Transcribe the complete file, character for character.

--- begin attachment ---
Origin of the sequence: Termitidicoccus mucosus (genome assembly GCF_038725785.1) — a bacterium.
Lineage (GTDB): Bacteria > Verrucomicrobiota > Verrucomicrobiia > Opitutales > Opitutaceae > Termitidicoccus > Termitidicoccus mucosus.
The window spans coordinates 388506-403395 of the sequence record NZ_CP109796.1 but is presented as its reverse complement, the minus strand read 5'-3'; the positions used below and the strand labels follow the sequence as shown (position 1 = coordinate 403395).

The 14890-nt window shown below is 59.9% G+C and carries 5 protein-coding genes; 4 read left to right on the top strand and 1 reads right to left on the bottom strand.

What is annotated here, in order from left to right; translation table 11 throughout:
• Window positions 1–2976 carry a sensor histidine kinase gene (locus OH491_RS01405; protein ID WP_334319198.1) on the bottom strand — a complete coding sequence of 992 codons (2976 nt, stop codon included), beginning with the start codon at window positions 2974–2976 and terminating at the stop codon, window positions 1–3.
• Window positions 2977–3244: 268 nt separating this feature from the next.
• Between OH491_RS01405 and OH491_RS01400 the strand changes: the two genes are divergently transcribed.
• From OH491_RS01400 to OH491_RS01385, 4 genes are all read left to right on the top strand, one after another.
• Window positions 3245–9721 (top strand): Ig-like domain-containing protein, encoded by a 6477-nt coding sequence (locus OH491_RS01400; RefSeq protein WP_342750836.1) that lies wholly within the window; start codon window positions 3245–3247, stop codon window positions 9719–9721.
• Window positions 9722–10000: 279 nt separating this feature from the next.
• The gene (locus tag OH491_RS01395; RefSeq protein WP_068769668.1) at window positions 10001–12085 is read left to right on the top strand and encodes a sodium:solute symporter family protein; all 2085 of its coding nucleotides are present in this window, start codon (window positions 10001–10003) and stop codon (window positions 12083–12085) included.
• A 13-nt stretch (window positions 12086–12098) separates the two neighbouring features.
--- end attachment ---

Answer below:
Origin of the sequence: Termitidicoccus mucosus (genome assembly GCF_038725785.1) — a bacterium.
Lineage (GTDB): Bacteria > Verrucomicrobiota > Verrucomicrobiia > Opitutales > Opitutaceae > Termitidicoccus > Termitidicoccus mucosus.
The window spans coordinates 388506-403395 of the sequence record NZ_CP109796.1 but is presented as its reverse complement, the minus strand read 5'-3'; the positions used below and the strand labels follow the sequence as shown (position 1 = coordinate 403395).

The 14890-nt window shown below is 59.9% G+C and carries 5 protein-coding genes; 4 read left to right on the top strand and 1 reads right to left on the bottom strand.

What is annotated here, in order from left to right; translation table 11 throughout:
• Window positions 1–2976 carry a sensor histidine kinase gene (locus OH491_RS01405; protein ID WP_334319198.1) on the bottom strand — a complete coding sequence of 992 codons (2976 nt, stop codon included), beginning with the start codon at window positions 2974–2976 and terminating at the stop codon, window positions 1–3.
• Window positions 2977–3244: 268 nt separating this feature from the next.
• Between OH491_RS01405 and OH491_RS01400 the strand changes: the two genes are divergently transcribed.
• From OH491_RS01400 to OH491_RS01385, 4 genes are all read left to right on the top strand, one after another.
• Window positions 3245–9721 (top strand): Ig-like domain-containing protein, encoded by a 6477-nt coding sequence (locus OH491_RS01400; RefSeq protein WP_342750836.1) that lies wholly within the window; start codon window positions 3245–3247, stop codon window positions 9719–9721.
• Window positions 9722–10000: 279 nt separating this feature from the next.
• The gene (locus tag OH491_RS01395; RefSeq protein WP_068769668.1) at window positions 10001–12085 is read left to right on the top strand and encodes a sodium:solute symporter family protein; all 2085 of its coding nucleotides are present in this window, start codon (window positions 10001–10003) and stop codon (window positions 12083–12085) included.
• A 13-nt stretch (window positions 12086–12098) separates the two neighbouring features.